- Friedrich AsschenfeldtAffiliationPrinceton University
- Jonathan Raspe (Commentator)AffiliationPrinceton University
"The Price of Sovereignty: Russia’s Resources in World War I and the Origins of the Foreign Trade Monopoly"
Friedrich Asschenfeldt, Princeton University
Location: 210 Dickinson Hall & Zoom
This workshop will be offered in hybrid format both on Zoom and in-person. Registration is required to attend in either format. The pre-circulated paper will be available to the Princeton University community via SharePoint. All others should request a copy of the paper by emailing Jennifer Loessy at [email protected].
*A boxed lunch will be provided to those who register in-person for the workshop. Boxed lunches will be available prior to and after the workshop. We kindly ask that workshop attendees refrain from eating during the workshop.
Cohosted by: Julis-Rabinowitz Center for Public Policy & Finance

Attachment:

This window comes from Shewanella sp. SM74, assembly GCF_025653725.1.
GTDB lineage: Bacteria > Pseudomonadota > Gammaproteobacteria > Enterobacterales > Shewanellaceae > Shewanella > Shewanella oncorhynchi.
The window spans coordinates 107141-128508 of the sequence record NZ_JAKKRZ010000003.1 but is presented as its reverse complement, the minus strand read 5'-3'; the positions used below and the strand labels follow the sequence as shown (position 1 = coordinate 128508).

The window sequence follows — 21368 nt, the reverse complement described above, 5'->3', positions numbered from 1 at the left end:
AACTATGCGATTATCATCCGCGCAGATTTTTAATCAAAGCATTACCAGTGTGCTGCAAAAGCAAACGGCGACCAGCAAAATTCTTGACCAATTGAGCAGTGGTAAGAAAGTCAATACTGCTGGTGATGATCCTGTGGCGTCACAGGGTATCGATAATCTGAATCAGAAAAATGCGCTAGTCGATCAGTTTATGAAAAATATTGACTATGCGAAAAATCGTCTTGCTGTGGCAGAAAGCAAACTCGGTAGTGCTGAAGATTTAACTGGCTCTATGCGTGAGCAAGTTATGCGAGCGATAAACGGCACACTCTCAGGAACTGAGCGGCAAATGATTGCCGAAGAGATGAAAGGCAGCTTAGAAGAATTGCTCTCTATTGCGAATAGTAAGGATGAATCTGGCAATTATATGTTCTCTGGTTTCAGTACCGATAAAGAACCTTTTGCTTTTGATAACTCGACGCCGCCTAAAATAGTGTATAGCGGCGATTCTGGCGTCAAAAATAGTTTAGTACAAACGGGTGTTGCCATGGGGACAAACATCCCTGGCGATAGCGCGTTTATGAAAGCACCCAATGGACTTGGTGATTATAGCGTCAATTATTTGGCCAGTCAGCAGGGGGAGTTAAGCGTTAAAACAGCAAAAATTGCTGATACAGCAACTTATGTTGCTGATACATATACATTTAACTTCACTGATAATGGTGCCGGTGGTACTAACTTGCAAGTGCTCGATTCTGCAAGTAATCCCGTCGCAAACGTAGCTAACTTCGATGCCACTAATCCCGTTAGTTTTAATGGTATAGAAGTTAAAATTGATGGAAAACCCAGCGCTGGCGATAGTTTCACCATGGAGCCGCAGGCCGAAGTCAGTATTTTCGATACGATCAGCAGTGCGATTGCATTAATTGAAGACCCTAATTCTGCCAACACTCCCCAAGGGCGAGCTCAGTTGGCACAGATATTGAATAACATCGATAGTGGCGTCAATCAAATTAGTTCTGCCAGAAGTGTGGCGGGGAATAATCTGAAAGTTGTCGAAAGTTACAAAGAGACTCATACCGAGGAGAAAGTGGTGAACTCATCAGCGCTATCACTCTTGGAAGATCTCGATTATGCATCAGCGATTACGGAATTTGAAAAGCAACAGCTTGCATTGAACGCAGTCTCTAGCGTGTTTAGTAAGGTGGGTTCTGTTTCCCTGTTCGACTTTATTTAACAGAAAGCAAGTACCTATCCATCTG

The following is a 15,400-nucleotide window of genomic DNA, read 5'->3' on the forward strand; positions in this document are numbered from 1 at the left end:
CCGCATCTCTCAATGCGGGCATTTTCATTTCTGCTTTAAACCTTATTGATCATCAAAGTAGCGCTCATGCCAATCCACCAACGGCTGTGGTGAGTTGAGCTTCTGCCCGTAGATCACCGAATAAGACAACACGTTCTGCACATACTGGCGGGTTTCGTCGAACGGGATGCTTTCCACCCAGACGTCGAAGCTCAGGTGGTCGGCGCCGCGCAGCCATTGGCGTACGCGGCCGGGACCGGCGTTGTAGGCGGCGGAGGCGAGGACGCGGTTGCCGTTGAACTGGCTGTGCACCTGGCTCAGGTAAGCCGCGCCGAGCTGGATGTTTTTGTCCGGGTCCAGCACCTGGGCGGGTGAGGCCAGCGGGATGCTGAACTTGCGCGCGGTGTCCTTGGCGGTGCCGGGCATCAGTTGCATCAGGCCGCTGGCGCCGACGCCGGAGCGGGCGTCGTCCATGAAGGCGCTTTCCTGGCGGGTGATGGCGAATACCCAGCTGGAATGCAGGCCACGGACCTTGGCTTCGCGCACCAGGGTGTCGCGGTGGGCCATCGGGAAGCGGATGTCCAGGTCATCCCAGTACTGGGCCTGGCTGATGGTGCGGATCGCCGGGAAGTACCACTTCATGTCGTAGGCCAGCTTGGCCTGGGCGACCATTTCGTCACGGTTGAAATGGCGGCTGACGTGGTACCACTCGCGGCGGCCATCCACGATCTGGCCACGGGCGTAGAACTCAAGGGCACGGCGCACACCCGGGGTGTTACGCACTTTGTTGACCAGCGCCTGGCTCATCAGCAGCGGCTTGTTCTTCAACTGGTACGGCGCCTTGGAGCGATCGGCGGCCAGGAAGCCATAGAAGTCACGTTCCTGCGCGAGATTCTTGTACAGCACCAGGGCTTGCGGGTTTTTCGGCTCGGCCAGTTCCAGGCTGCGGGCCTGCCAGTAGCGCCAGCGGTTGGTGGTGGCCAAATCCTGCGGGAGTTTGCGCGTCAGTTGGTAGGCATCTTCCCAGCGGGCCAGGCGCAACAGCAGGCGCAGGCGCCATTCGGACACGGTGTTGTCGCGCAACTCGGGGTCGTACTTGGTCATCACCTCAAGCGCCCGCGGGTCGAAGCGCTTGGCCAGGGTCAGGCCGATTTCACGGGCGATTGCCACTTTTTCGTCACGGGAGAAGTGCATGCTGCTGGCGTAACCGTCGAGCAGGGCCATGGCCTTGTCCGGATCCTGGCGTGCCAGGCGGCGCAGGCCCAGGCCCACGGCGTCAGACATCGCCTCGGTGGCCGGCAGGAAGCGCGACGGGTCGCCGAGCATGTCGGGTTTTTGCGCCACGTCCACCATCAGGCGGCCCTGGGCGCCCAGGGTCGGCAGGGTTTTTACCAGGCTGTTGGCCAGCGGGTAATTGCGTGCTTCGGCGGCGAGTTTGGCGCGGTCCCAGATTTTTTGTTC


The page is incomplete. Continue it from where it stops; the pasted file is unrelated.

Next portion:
Like the Russian Empire, the Soviet State relied critically on resource exports for its economic and military development. Russia’s role as a resource supplier was cast into stark relief during World War I, when its natural riches attracted the attention of other belligerents: while the Central Powers sought to offset the effects of the Allied blockade through the military conquest of Ukraine, the Entente, notably Britain, attempted to gain hold of resources in the Russian Empire by extending wartime loans. When they came to power, the Bolsheviks thus faced a dilemma: On the one hand, they sought to prevent the “plunder” of Russia’s resources – like grain, timber and Manganese – by foreign capitalists. On the other, they would depend on the hard currency generated by the sale of these resources for the sake of reconstruction and rearmament. Specifically, the paper shows how the Bolsheviks tried to resolve this dilemma in April 1918 by introducing the Foreign Trade Monopoly, a hallmark of Soviet economic organization until its collapse. In contrast to the economic system under the Tsars, the Foreign Trade Monopoly was designed to grant the state ultimate authority over the proceeds from selling resources on the world market.